It is hoped the title is based on the status of the women playing the roles because the characters are nothing but patterned stereotypes of women.
Mary (Meg Ryan) designs for her father’s clothing label, alongside being a mother to a tween and wife to a workaholic. Her best friends are Sylvia (Annette Bening), editor of a sinking fashion magazine; Alex (Jada Pinkett Smith), a lesbian enjoying bachelorhood; and Edie (Debra Messing), who is pregnant for the umpteenth time. But Mary’s world is turned upside-down when she discovers her husband’s late nights away from home have been spent with another woman (Eva Mendes). What follows is Mary’s struggle to discover her independent identity and overcome the betrayal of a friend.
Most of the great chick flicks share certain common plot points: revenge, death and/or birth. The Women only covers one of the three and based on the major plot point, it’s the wrong one. Infidelity screams for reprisal and although self-improvement is the best theoretically, it is not the most entertaining; particularly when Mary’s selfish pursuit of her own happiness results in her neglecting her daughter.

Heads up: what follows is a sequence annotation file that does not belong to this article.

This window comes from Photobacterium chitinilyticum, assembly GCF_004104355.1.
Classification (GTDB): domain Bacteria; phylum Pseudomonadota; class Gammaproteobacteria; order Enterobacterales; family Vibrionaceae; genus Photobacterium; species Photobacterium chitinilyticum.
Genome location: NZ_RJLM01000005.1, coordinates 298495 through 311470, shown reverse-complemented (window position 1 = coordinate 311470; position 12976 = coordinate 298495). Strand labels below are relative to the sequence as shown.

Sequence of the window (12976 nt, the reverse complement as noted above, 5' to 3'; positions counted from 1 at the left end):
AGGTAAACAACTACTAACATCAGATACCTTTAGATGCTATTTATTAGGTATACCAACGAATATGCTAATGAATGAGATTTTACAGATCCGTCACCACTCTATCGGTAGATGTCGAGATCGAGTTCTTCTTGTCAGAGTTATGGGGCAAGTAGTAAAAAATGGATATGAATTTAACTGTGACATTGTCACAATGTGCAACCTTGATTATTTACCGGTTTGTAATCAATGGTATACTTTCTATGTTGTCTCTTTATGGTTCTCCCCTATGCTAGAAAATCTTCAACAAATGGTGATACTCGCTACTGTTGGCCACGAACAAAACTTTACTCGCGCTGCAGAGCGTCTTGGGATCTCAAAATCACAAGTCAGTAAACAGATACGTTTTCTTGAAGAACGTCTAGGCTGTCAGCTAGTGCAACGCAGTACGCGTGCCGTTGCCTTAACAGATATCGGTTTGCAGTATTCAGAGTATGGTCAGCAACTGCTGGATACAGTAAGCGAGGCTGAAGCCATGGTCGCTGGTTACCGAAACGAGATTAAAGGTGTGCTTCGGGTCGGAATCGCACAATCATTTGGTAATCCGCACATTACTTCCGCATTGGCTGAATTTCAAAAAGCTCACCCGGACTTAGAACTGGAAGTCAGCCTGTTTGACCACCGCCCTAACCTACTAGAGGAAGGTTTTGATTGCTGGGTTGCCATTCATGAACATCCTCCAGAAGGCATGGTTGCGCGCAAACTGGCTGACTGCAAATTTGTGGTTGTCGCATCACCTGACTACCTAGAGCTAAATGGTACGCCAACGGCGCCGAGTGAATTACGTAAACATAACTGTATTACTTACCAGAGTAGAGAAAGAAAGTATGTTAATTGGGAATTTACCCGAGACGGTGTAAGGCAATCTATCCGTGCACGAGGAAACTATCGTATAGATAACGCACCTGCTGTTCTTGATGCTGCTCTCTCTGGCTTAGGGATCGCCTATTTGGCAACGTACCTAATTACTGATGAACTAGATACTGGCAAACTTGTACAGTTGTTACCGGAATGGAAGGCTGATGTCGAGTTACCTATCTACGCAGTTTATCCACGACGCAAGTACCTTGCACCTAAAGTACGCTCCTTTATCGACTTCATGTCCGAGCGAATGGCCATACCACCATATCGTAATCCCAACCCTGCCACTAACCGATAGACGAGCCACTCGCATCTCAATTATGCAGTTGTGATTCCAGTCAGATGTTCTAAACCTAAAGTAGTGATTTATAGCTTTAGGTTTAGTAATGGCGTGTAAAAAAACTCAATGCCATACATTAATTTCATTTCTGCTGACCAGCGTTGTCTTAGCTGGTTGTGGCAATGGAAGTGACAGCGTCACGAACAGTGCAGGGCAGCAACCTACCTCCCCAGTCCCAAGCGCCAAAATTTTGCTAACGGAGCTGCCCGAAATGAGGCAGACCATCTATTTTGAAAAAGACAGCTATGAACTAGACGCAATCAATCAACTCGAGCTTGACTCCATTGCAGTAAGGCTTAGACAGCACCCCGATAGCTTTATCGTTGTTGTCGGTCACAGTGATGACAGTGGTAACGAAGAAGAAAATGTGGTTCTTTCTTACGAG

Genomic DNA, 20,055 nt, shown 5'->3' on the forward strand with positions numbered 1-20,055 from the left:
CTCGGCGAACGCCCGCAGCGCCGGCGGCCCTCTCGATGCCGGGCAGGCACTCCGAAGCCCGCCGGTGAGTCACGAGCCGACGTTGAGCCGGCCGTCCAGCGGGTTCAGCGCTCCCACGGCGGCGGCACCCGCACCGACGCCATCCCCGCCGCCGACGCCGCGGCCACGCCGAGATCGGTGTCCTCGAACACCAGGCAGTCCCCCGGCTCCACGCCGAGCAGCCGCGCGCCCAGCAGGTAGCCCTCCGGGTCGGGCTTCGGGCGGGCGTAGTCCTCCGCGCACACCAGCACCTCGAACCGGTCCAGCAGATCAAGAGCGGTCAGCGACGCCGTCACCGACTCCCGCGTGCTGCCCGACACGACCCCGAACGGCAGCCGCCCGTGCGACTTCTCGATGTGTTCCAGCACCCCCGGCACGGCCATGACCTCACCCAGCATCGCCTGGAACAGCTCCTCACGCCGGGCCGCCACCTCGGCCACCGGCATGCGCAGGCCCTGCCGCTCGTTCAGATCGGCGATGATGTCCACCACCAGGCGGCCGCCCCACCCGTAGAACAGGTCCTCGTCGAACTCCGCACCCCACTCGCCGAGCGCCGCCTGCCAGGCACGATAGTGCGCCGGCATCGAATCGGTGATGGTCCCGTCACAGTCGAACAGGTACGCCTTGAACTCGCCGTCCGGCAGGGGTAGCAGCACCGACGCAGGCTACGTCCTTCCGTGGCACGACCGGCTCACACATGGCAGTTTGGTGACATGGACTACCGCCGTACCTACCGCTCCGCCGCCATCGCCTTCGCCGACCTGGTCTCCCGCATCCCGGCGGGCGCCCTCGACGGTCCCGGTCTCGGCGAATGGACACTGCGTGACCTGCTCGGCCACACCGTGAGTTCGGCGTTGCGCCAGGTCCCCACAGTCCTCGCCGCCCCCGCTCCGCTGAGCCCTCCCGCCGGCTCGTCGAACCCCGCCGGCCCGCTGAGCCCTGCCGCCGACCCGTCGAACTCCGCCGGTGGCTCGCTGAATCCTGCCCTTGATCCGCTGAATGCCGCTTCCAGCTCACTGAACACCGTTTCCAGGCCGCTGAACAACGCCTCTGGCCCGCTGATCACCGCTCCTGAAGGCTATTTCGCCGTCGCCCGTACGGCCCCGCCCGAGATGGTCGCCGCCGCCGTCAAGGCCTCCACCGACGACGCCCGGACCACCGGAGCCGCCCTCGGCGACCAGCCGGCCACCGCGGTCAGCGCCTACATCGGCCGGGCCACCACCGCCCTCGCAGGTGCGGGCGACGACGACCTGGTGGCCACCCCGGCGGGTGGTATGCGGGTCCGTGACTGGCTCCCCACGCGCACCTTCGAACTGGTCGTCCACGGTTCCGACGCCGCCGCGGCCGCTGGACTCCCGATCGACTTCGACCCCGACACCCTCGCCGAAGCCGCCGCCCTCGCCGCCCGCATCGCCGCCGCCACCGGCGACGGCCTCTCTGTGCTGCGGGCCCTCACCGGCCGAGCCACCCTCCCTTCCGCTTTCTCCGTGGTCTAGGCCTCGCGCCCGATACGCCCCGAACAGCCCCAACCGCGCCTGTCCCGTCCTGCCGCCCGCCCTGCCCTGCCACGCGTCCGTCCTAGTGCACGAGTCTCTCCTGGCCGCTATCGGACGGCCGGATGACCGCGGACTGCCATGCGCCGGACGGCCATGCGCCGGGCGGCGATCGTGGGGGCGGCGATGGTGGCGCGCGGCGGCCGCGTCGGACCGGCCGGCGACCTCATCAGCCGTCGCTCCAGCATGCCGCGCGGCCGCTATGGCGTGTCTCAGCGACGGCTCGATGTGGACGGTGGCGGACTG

Each of the four women is a cliché but Sex and the City has been done and these women are not nearly as interesting no matter how well they fit their roles; i.e. Ryan has always been the perfect mate and Bening can surely play the career woman. On the other hand, Ryan is repeatedly outshined by strong cameos from Candice Bergen, who plays her experienced mother, and Bette Midler, who portrays a flamboyant, reefer-loving Hollywood agent with philosophical advice.
There are three DVD special features. In “The Women: The Legacy,” writer/director Diane English discusses her adaptation against clips from the original 1939 version, which inevitably highlights the superiority of the black-and-white classic. “The Women Behind the Women” has a 16-year-old junior journalist interviewing cast and crew, which consists almost entirely of women, about body image and self-esteem. It is clips from this featurette that appear at the end of the film’s credits. And there are two additional scenes: the first is entirely insignificant, while the second includes a fantastic extension to Midler’s section but more sappy drivel between Ryan and Bening.